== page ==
by Lynn on August 24, 2023

in The Passionate Playgoer

Live and in person at Kew Gardens Park (at the Gazebo), Queen St. E., Toronto, Ont. Produced by Driftwood Theatre Group. Plays in Toronto Aug. 24.

Written by Jeremy Smith and Steven Gallagher

Directed by Steven Gallagher

Musical director, Tom Lillington

Production designed by Carlyn Rahusaar Routledge

Lighting by Connor Price-Kelleher

Original music by Kevin Fox and Tom Lillington

Cast: Jeremy Smith

Buoyant, thoughtful, moving, funny, special.

All good things must come to an end. I just don’t know why after about 29 years, Jeremy Smith’s wonderful summer Bard on the Bus Series has to be one of them, ending this weekend with Living with Shakespeare.

For almost every summer, except for that damned pandemic, Jeremy Smith and his troupe of intrepid actors, creators and stage hands, have piled into a bus and performed a Shakespeare play around the province in various parks etc.  Jeremy Smith chooses a play by Shakespeare (usually), distills it to 90 minutes and directs it as well (quite often).

He has presented such works as: “A Midsummer Night’s Dream, Romeo and Juliet, Much Ado About Nothing, King Lear, Macbeth, Twelfth Night, The Comedy of Errors, As You Like It, The Winter’s Tale and Love’s Labours Lost, to name a few. He wraps it up this summer with Living with Shakespeare, his one-man show in which he explains, illuminates and details, how the whole idea came about.

The overall theme of the summer series seems to be “good people connected by great work.” It’s all done on a shoestring. But as a wise woman said as we got into conversation, “Jeremy Smith has taken that shoestring and fashioned a satin bow” with it to wrap up his glorious productions.

He came to Shakespeare in a perfect way—he hated him initially. The Merchant of Venice was the first play he read in school and he didn’t understand a word of it. Jeremy Smith’s background till then was in French school, not French immersion, but completely French. So finally enrolling in an English school and reading The Merchant of Venice was ‘Greek’ to him. He was lost. But he found his way to Shakespeare in high school and in a way, Shakespeare took over his life.

Jeremy Smith was half-way through his university theatre programme when he decided to form his summer theatre series doing a Shakespeare play around the province. His father helped with the business plan. He describes his father as “Puck” in A Midsummer Night’s Dream—fun-loving, joyful, optimistic.

Since then Shakespeare has been there in Jeremy’s life, guiding, instructing, frustrating, disappointing, rejuvenating, buoying him up, bringing him down, but filling his life. He learned how to be a leader of people through Shakespeare’s plays; he learned how to urge on his actors when they were at a low ebb; and he’s learned that such absorption has taken him away from other important things in his life.  And so it’s time to make this the last Bard on the Bus tour. Jeremy Smith goes out with a bang leaving us to cheer and give a little whimper.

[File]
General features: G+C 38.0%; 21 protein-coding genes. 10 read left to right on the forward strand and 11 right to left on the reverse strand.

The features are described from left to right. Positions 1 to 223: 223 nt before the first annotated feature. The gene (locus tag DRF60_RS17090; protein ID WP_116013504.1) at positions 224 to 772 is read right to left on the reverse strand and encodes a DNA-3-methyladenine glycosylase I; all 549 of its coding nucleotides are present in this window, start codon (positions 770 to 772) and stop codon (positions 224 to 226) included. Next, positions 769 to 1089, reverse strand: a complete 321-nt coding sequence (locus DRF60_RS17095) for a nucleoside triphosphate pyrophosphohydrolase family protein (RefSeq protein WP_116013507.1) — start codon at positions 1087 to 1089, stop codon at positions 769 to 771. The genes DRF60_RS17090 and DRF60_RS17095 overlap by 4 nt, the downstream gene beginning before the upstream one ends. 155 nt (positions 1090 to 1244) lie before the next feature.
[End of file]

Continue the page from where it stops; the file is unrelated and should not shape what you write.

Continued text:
Carlyn Rahusaar Routledge has created the most elaborate set. It fits elegantly around and on the Gazebo at Kew Gardens Park.  Wood steps lead up to the gazebo and there is pale blue chalk on the steps indicating the show’s title, who wrote it, directed it and how long it will play there. The Gazebo is full of books, the plays of Shakespeare, etc., a bust of Shakespeare, a skull, a plush green chair with a crown casually hung on one of the corners. There is a piano up there with Tom Lillington providing wonderful accompaniment and comments sometimes.

Jeremy Smith bursts onto the stage over the roar of a motorcycle sound. He addresses Shakespeare in the distance to explain himself or at least listen to Smith explain how Shakespeare has filled his life. Jeremy Smith and Steven Gallagher have created a script full of wit and whimsy in telling how it all began. Steven Gallagher directs with economy, energy but doesn’t get in the way of Jeremy Smith in his lovely performance.

There are sweet stories of success; heartbreaking stories of disappointment; stories of things that went wrong and those that went right. Common to all of them is the resolve, tenacity, determination, impish imagination and wonderful decency of Jeremy Smith who discovered Shakespeare and wanted to bring his glorious plays to good people. That he has done, beautifully. It’s been a privilege to have seen so many of Jeremy Smith’s productions of Shakespeare and share his love of the work.

Driftwood Theatre Group presents:

Plays Aug. 24 at Kew Gardens Park (Toronto)

Then finishes in Burlington on Aug. 27.

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